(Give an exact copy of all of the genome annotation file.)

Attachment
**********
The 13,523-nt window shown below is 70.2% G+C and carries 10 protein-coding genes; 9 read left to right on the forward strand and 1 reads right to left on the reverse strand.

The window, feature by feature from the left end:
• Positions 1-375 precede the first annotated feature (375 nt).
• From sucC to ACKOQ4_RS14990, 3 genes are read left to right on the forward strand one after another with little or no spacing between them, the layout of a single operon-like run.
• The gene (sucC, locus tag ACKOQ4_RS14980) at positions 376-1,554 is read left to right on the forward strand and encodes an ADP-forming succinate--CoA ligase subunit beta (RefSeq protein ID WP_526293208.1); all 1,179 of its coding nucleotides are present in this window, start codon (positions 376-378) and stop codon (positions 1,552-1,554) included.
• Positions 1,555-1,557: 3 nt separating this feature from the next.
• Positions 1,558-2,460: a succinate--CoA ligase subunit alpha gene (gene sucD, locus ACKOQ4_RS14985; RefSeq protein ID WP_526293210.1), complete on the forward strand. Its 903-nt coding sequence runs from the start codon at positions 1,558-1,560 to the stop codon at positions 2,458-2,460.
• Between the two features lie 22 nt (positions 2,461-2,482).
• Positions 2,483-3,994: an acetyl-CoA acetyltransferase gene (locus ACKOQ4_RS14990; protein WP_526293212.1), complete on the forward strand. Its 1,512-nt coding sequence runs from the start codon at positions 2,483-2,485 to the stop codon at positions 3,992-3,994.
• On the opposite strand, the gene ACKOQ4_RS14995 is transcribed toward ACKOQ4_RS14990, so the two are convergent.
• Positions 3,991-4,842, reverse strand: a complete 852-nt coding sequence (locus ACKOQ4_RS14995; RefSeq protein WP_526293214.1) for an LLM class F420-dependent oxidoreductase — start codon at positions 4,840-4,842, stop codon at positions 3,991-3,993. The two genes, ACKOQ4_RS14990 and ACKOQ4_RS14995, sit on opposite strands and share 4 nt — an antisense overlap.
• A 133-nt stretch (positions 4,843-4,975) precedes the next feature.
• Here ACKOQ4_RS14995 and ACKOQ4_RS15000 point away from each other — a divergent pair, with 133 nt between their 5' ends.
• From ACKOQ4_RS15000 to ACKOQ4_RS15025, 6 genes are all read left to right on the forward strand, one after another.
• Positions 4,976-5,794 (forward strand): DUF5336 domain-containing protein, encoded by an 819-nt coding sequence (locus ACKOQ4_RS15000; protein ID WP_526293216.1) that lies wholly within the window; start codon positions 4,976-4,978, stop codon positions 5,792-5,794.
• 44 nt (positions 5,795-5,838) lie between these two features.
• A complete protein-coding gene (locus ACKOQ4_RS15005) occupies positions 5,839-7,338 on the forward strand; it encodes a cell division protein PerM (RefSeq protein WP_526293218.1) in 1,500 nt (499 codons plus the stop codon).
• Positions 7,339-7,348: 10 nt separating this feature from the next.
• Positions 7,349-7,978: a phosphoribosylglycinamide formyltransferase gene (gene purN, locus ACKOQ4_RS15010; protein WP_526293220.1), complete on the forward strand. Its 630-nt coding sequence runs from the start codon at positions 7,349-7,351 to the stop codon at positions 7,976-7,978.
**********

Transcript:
The 13,523-nt window shown below is 70.2% G+C and carries 10 protein-coding genes; 9 read left to right on the forward strand and 1 reads right to left on the reverse strand.

The window, feature by feature from the left end:
• Positions 1-375 precede the first annotated feature (375 nt).
• From sucC to ACKOQ4_RS14990, 3 genes are read left to right on the forward strand one after another with little or no spacing between them, the layout of a single operon-like run.
• The gene (sucC, locus tag ACKOQ4_RS14980) at positions 376-1,554 is read left to right on the forward strand and encodes an ADP-forming succinate--CoA ligase subunit beta (RefSeq protein ID WP_526293208.1); all 1,179 of its coding nucleotides are present in this window, start codon (positions 376-378) and stop codon (positions 1,552-1,554) included.
• Positions 1,555-1,557: 3 nt separating this feature from the next.
• Positions 1,558-2,460: a succinate--CoA ligase subunit alpha gene (gene sucD, locus ACKOQ4_RS14985; RefSeq protein ID WP_526293210.1), complete on the forward strand. Its 903-nt coding sequence runs from the start codon at positions 1,558-1,560 to the stop codon at positions 2,458-2,460.
• Between the two features lie 22 nt (positions 2,461-2,482).
• Positions 2,483-3,994: an acetyl-CoA acetyltransferase gene (locus ACKOQ4_RS14990; protein WP_526293212.1), complete on the forward strand. Its 1,512-nt coding sequence runs from the start codon at positions 2,483-2,485 to the stop codon at positions 3,992-3,994.
• On the opposite strand, the gene ACKOQ4_RS14995 is transcribed toward ACKOQ4_RS14990, so the two are convergent.
• Positions 3,991-4,842, reverse strand: a complete 852-nt coding sequence (locus ACKOQ4_RS14995; RefSeq protein WP_526293214.1) for an LLM class F420-dependent oxidoreductase — start codon at positions 4,840-4,842, stop codon at positions 3,991-3,993. The two genes, ACKOQ4_RS14990 and ACKOQ4_RS14995, sit on opposite strands and share 4 nt — an antisense overlap.
• A 133-nt stretch (positions 4,843-4,975) precedes the next feature.
• Here ACKOQ4_RS14995 and ACKOQ4_RS15000 point away from each other — a divergent pair, with 133 nt between their 5' ends.
• From ACKOQ4_RS15000 to ACKOQ4_RS15025, 6 genes are all read left to right on the forward strand, one after another.
• Positions 4,976-5,794 (forward strand): DUF5336 domain-containing protein, encoded by an 819-nt coding sequence (locus ACKOQ4_RS15000; protein ID WP_526293216.1) that lies wholly within the window; start codon positions 4,976-4,978, stop codon positions 5,792-5,794.
• 44 nt (positions 5,795-5,838) lie between these two features.
• A complete protein-coding gene (locus ACKOQ4_RS15005) occupies positions 5,839-7,338 on the forward strand; it encodes a cell division protein PerM (RefSeq protein WP_526293218.1) in 1,500 nt (499 codons plus the stop codon).
• Positions 7,339-7,348: 10 nt separating this feature from the next.
• Positions 7,349-7,978: a phosphoribosylglycinamide formyltransferase gene (gene purN, locus ACKOQ4_RS15010; protein WP_526293220.1), complete on the forward strand. Its 630-nt coding sequence runs from the start codon at positions 7,349-7,351 to the stop codon at positions 7,976-7,978.